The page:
Both Village and Town projects will include educational components. In the Village of Ossining, the project is particularly special as it includes several environmental education opportunities thanks to community partners. Park Early Childhood Center, which is directly adjacent to Nelson Sitting Park, will organize and conduct two activities for students, the first as part of their “changing seasons” curriculum. The other is a tree-planting event to help students and their families take ownership of the new trees. The Village’s Environmental Advisory Committee will design and install informational signage alongside select native trees to help community members understand and appreciate trees’ valuable role in the local ecosystem. Finally, Green Ossining will host a tree planting presentation, hosted by Green Ossining member and Cornell Cooperative Extension Master Gardener Donna Sharrett, during which participants will learn about the care and keeping of trees.

To complement the tree maintenance project in Louis Engel and Ryder Parks, the Town will also partner with Green Ossining to organize a volunteer tree planting and care effort in Ryder Park and Louis Engel Park. This effort will also be led by Ms. Sharrett, who has a wealth of knowledge in tree care and maintenance. During the past grant-funded projects, Ms. Sharrett provided community presentations on tree care for residents, which are available on the Town’s website. The Town is also embarking on a parks stewardship program in 2021, with an initial focus on vine and invasive species management at Ryder Park, another great complement to this grant-funded project. The Town of Ossining has been recognized as a Tree City by the Arbor Day Foundation for over 20 years and will continue its efforts to recognize Arbor Day with an annual tree planting as part of this project.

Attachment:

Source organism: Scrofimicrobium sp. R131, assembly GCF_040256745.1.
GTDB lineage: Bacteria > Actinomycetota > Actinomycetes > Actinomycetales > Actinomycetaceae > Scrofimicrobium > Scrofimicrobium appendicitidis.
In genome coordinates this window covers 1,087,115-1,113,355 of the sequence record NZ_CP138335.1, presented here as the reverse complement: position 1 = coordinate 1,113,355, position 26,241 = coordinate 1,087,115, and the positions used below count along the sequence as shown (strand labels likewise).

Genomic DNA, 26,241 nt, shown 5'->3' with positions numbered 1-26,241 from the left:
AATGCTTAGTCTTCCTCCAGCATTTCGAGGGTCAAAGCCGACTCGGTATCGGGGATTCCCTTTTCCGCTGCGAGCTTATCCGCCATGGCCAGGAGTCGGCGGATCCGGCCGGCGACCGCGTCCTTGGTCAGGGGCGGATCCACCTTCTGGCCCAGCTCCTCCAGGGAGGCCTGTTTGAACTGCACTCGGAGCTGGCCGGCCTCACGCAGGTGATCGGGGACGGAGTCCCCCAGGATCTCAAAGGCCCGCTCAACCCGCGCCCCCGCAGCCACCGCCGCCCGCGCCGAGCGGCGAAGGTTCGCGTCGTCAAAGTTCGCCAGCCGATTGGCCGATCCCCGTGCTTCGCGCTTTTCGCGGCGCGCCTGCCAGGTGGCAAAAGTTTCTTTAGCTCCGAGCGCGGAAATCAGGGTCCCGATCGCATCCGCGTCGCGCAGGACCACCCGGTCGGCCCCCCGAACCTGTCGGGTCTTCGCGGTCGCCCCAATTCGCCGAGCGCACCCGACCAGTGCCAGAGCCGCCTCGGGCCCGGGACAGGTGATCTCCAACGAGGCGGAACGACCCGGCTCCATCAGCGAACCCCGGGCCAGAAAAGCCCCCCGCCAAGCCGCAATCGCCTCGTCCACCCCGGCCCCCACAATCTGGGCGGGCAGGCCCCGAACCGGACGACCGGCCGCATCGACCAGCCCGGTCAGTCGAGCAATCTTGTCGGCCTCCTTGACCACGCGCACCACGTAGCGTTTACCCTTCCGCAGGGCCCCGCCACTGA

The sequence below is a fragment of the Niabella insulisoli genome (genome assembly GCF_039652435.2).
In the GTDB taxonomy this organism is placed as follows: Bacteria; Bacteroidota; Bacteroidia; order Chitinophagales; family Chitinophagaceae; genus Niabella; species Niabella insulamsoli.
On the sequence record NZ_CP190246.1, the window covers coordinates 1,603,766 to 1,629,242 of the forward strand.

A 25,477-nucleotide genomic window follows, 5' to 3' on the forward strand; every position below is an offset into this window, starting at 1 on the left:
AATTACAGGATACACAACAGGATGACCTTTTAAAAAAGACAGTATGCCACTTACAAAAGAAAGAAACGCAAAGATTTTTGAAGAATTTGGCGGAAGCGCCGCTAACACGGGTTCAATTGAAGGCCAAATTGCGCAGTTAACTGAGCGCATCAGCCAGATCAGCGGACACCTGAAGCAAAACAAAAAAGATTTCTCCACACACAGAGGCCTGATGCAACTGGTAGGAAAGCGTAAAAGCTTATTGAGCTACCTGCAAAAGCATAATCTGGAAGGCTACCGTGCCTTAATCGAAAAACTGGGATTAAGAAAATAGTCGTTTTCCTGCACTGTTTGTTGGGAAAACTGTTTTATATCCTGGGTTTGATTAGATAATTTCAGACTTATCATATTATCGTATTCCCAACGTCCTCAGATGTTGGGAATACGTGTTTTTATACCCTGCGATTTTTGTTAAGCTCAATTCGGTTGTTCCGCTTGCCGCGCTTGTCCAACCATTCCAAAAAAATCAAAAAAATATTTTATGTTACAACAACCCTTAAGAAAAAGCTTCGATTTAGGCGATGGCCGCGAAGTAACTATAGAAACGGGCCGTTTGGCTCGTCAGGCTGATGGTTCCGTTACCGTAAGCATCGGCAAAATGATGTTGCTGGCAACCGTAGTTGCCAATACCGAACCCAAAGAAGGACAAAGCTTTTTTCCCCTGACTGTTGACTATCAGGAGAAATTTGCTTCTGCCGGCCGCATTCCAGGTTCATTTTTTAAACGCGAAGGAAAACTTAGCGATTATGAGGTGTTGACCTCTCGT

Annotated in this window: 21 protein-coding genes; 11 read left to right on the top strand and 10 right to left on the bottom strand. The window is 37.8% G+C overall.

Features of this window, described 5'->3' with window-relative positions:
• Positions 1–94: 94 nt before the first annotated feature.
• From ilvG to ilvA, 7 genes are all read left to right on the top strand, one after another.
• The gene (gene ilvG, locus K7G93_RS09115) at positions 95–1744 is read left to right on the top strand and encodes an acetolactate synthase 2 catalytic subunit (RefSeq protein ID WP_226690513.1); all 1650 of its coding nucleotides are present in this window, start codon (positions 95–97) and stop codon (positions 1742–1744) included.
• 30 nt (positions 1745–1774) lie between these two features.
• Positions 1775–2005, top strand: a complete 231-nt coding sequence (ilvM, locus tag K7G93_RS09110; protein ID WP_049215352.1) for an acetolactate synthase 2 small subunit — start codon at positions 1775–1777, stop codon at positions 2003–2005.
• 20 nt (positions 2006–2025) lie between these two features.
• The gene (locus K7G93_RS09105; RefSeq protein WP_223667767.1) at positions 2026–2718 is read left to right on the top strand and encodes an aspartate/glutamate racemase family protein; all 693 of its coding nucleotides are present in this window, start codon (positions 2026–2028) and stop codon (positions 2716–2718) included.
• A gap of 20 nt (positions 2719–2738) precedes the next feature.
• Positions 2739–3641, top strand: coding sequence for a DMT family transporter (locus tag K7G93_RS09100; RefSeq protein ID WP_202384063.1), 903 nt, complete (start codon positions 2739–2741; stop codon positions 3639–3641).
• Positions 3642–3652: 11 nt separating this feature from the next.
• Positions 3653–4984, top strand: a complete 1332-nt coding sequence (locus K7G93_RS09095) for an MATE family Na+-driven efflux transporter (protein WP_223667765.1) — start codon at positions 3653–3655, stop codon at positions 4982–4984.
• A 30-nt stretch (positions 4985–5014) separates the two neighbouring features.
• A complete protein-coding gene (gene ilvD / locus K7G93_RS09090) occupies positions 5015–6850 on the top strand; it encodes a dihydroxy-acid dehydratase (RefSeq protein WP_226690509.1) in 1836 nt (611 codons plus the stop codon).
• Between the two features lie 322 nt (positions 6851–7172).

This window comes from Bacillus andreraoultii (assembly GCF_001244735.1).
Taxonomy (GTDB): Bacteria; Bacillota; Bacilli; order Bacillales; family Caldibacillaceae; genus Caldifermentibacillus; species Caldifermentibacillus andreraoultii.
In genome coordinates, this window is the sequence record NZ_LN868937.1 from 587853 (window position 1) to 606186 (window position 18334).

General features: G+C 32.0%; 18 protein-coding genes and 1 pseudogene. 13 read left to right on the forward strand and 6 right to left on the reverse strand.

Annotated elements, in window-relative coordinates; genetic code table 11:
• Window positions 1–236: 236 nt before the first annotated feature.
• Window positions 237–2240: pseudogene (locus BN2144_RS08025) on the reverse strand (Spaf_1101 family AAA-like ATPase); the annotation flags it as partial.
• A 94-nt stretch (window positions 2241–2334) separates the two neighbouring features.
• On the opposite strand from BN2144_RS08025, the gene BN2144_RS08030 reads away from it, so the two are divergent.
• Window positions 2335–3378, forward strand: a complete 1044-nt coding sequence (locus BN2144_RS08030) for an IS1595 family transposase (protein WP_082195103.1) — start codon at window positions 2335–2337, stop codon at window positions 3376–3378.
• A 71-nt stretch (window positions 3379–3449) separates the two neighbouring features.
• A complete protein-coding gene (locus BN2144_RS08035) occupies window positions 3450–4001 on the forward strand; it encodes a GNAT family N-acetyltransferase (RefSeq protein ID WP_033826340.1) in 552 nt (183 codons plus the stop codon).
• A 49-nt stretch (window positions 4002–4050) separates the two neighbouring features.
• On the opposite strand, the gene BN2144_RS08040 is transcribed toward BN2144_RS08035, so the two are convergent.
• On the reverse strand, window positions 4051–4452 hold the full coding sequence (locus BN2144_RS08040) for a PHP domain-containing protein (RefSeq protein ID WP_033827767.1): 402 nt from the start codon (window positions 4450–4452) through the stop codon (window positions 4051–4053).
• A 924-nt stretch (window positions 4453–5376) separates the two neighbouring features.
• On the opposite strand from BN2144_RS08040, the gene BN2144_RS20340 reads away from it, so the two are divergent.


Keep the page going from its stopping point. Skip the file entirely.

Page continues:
The Ossining community has long been viewed as a leader in climate change mitigation and as an early adopter of green technology. Over the past decade, the Village and Town have participated in a transition to LED streetlights, have joined Westchester Power’s Community Choice Aggregation program to bring 100% green energy supply to homeowners, and have invested in electric vehicles and charging infrastructure. The generous funding from the DEC’s Urban Forestry Grant will help both the Village and the Town continue improving the quality of life for residents while helping the environment recover from the effects of global warming and pollution.

“Trees play an important role in the health and welfare of every community, and as we work towards reducing Ossining’s carbon footprint, it should be noted that trees also offer carbon sequestration benefits,” said Green Ossining Chairperson and co-founder, Suzie Ross. “Both the Village and Town of Ossining continue to demonstrate that they value our natural environment by prioritizing conservation efforts such as this, and I am thrilled that New York State saw fit to encourage Ossining’s efforts by extending funding for more trees in our parks, coupled with programming that bolsters our residents’ knowledge of the beautiful environment around them. We are laying important environmental groundwork here in Ossining, and these recognitions by the DEC are even further incentive to keep going.”

Caption: The planting of a young tree to celebrate Arbor Day 2019 at Louis Engel Waterfront Park. (left to right) Madeline Johl, formerly of Assemblywoman Sandy Galef, Green Ossining member and Cornell Cooperative Extension Master Gardener Donna Sharrett, Town Supervisor Dana Levenberg, Deputy Supervisor Jackie Shaw, and Councilmember Liz Feldman at Louis Engel Waterfront Park.

Park Early Childhood Center student participating in social distant educational activity at Nelson Sitting Park.